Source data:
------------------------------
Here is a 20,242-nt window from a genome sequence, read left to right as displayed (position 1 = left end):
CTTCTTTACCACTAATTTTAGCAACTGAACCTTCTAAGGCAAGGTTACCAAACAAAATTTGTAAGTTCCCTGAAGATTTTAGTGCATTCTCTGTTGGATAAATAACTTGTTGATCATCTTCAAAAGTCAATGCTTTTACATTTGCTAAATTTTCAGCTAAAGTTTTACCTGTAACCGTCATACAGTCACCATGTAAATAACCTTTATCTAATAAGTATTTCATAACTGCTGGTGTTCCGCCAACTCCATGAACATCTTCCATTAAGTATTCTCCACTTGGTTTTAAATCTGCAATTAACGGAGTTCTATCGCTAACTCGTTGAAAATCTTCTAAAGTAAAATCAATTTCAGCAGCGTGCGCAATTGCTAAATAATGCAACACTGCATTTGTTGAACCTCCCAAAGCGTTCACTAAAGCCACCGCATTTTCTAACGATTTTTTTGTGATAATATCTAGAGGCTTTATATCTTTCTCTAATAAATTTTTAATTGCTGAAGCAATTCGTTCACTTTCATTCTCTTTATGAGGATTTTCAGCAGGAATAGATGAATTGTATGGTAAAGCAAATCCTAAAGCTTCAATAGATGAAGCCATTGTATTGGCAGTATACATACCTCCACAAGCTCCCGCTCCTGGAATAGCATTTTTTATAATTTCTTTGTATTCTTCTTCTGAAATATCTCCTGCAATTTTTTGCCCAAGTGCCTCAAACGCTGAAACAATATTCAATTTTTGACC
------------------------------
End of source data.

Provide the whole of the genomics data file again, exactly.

Here is a 20,242-nt window from a genome sequence, read left to right as displayed (position 1 = left end):
CTTCTTTACCACTAATTTTAGCAACTGAACCTTCTAAGGCAAGGTTACCAAACAAAATTTGTAAGTTCCCTGAAGATTTTAGTGCATTCTCTGTTGGATAAATAACTTGTTGATCATCTTCAAAAGTCAATGCTTTTACATTTGCTAAATTTTCAGCTAAAGTTTTACCTGTAACCGTCATACAGTCACCATGTAAATAACCTTTATCTAATAAGTATTTCATAACTGCTGGTGTTCCGCCAACTCCATGAACATCTTCCATTAAGTATTCTCCACTTGGTTTTAAATCTGCAATTAACGGAGTTCTATCGCTAACTCGTTGAAAATCTTCTAAAGTAAAATCAATTTCAGCAGCGTGCGCAATTGCTAAATAATGCAACACTGCATTTGTTGAACCTCCCAAAGCGTTCACTAAAGCCACCGCATTTTCTAACGATTTTTTTGTGATAATATCTAGAGGCTTTATATCTTTCTCTAATAAATTTTTAATTGCTGAAGCAATTCGTTCACTTTCATTCTCTTTATGAGGATTTTCAGCAGGAATAGATGAATTGTATGGTAAAGCAAATCCTAAAGCTTCAATAGATGAAGCCATTGTATTGGCAGTATACATACCTCCACAAGCTCCCGCTCCTGGAATAGCATTTTTTATAATTTCTTTGTATTCTTCTTCTGAAATATCTCCTGCAATTTTTTGCCCAAGTGCCTCAAACGCTGAAACAATATTCAATTTTTGACC